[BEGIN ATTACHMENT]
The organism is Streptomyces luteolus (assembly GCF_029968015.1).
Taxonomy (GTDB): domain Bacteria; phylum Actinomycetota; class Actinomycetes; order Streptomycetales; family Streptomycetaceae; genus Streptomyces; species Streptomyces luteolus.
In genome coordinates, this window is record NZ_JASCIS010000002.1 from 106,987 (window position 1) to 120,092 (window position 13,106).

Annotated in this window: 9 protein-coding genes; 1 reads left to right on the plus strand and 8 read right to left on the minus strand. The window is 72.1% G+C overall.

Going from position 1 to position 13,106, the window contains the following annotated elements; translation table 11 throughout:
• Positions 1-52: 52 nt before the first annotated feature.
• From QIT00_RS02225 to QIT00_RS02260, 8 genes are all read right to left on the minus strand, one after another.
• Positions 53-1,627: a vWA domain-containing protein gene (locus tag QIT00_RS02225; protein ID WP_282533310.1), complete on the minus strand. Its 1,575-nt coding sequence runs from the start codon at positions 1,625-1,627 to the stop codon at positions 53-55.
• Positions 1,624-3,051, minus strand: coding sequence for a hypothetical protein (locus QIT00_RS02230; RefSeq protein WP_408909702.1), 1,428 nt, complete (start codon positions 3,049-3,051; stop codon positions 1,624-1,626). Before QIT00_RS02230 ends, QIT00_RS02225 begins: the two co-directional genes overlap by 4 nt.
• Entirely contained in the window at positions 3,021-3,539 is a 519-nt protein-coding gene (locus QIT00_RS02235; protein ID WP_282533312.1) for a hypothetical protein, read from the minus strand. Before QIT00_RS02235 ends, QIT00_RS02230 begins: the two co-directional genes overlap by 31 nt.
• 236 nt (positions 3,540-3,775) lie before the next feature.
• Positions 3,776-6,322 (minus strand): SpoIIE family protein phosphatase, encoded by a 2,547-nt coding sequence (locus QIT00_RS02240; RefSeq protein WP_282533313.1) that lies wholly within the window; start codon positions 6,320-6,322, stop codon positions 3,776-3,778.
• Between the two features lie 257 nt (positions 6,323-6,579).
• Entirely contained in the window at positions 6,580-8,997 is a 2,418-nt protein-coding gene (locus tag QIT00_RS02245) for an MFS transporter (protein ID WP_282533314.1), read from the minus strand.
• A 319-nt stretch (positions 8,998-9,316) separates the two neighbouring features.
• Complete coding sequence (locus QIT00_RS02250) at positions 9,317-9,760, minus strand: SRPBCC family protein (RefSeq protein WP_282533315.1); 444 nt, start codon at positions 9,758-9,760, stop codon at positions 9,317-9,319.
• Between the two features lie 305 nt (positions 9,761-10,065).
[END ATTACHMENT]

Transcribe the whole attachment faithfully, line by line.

The organism is Streptomyces luteolus (assembly GCF_029968015.1).
Taxonomy (GTDB): domain Bacteria; phylum Actinomycetota; class Actinomycetes; order Streptomycetales; family Streptomycetaceae; genus Streptomyces; species Streptomyces luteolus.
In genome coordinates, this window is record NZ_JASCIS010000002.1 from 106,987 (window position 1) to 120,092 (window position 13,106).

Annotated in this window: 9 protein-coding genes; 1 reads left to right on the plus strand and 8 read right to left on the minus strand. The window is 72.1% G+C overall.

Going from position 1 to position 13,106, the window contains the following annotated elements; translation table 11 throughout:
• Positions 1-52: 52 nt before the first annotated feature.
• From QIT00_RS02225 to QIT00_RS02260, 8 genes are all read right to left on the minus strand, one after another.
• Positions 53-1,627: a vWA domain-containing protein gene (locus tag QIT00_RS02225; protein ID WP_282533310.1), complete on the minus strand. Its 1,575-nt coding sequence runs from the start codon at positions 1,625-1,627 to the stop codon at positions 53-55.
• Positions 1,624-3,051, minus strand: coding sequence for a hypothetical protein (locus QIT00_RS02230; RefSeq protein WP_408909702.1), 1,428 nt, complete (start codon positions 3,049-3,051; stop codon positions 1,624-1,626). Before QIT00_RS02230 ends, QIT00_RS02225 begins: the two co-directional genes overlap by 4 nt.
• Entirely contained in the window at positions 3,021-3,539 is a 519-nt protein-coding gene (locus QIT00_RS02235; protein ID WP_282533312.1) for a hypothetical protein, read from the minus strand. Before QIT00_RS02235 ends, QIT00_RS02230 begins: the two co-directional genes overlap by 31 nt.
• 236 nt (positions 3,540-3,775) lie before the next feature.
• Positions 3,776-6,322 (minus strand): SpoIIE family protein phosphatase, encoded by a 2,547-nt coding sequence (locus QIT00_RS02240; RefSeq protein WP_282533313.1) that lies wholly within the window; start codon positions 6,320-6,322, stop codon positions 3,776-3,778.
• Between the two features lie 257 nt (positions 6,323-6,579).
• Entirely contained in the window at positions 6,580-8,997 is a 2,418-nt protein-coding gene (locus tag QIT00_RS02245) for an MFS transporter (protein ID WP_282533314.1), read from the minus strand.
• A 319-nt stretch (positions 8,998-9,316) separates the two neighbouring features.
• Complete coding sequence (locus QIT00_RS02250) at positions 9,317-9,760, minus strand: SRPBCC family protein (RefSeq protein WP_282533315.1); 444 nt, start codon at positions 9,758-9,760, stop codon at positions 9,317-9,319.
• Between the two features lie 305 nt (positions 9,761-10,065).